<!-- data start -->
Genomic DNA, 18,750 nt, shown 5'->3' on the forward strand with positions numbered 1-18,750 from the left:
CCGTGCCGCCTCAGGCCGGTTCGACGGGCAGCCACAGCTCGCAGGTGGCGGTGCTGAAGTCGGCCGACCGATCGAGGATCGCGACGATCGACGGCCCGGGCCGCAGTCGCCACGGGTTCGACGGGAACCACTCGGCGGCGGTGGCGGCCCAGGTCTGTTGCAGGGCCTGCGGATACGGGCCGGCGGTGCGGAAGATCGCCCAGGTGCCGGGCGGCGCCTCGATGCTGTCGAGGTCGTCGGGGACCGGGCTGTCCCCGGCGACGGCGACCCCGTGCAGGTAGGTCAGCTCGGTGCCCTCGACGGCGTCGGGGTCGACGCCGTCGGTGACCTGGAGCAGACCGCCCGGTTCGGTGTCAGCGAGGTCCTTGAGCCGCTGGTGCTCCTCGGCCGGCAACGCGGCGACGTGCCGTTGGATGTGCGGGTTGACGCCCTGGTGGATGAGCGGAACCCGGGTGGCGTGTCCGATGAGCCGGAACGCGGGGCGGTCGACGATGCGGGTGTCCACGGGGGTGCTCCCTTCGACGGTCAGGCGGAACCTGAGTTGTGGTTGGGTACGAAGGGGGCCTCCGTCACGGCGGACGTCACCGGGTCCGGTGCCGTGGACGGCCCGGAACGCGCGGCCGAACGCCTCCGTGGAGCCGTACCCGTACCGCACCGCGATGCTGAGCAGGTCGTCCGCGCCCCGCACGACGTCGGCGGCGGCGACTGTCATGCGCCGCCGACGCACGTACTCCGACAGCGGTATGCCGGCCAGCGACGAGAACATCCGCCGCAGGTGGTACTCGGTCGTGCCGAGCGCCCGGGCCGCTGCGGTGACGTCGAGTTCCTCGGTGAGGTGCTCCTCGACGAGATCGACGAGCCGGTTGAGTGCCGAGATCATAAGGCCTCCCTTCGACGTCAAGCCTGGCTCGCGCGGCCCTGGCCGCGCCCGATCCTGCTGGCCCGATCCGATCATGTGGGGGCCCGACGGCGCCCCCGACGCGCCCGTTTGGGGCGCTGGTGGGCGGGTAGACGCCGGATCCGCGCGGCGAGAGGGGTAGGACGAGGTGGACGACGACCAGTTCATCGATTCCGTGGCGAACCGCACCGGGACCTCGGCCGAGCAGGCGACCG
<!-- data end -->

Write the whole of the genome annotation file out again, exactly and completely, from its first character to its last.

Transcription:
Genomic DNA, 18,750 nt, shown 5'->3' on the forward strand with positions numbered 1-18,750 from the left:
CCGTGCCGCCTCAGGCCGGTTCGACGGGCAGCCACAGCTCGCAGGTGGCGGTGCTGAAGTCGGCCGACCGATCGAGGATCGCGACGATCGACGGCCCGGGCCGCAGTCGCCACGGGTTCGACGGGAACCACTCGGCGGCGGTGGCGGCCCAGGTCTGTTGCAGGGCCTGCGGATACGGGCCGGCGGTGCGGAAGATCGCCCAGGTGCCGGGCGGCGCCTCGATGCTGTCGAGGTCGTCGGGGACCGGGCTGTCCCCGGCGACGGCGACCCCGTGCAGGTAGGTCAGCTCGGTGCCCTCGACGGCGTCGGGGTCGACGCCGTCGGTGACCTGGAGCAGACCGCCCGGTTCGGTGTCAGCGAGGTCCTTGAGCCGCTGGTGCTCCTCGGCCGGCAACGCGGCGACGTGCCGTTGGATGTGCGGGTTGACGCCCTGGTGGATGAGCGGAACCCGGGTGGCGTGTCCGATGAGCCGGAACGCGGGGCGGTCGACGATGCGGGTGTCCACGGGGGTGCTCCCTTCGACGGTCAGGCGGAACCTGAGTTGTGGTTGGGTACGAAGGGGGCCTCCGTCACGGCGGACGTCACCGGGTCCGGTGCCGTGGACGGCCCGGAACGCGCGGCCGAACGCCTCCGTGGAGCCGTACCCGTACCGCACCGCGATGCTGAGCAGGTCGTCCGCGCCCCGCACGACGTCGGCGGCGGCGACTGTCATGCGCCGCCGACGCACGTACTCCGACAGCGGTATGCCGGCCAGCGACGAGAACATCCGCCGCAGGTGGTACTCGGTCGTGCCGAGCGCCCGGGCCGCTGCGGTGACGTCGAGTTCCTCGGTGAGGTGCTCCTCGACGAGATCGACGAGCCGGTTGAGTGCCGAGATCATAAGGCCTCCCTTCGACGTCAAGCCTGGCTCGCGCGGCCCTGGCCGCGCCCGATCCTGCTGGCCCGATCCGATCATGTGGGGGCCCGACGGCGCCCCCGACGCGCCCGTTTGGGGCGCTGGTGGGCGGGTAGACGCCGGATCCGCGCGGCGAGAGGGGTAGGACGAGGTGGACGACGACCAGTTCATCGATTCCGTGGCGAACCGCACCGGGACCTCGGCCGAGCAGGCGACCG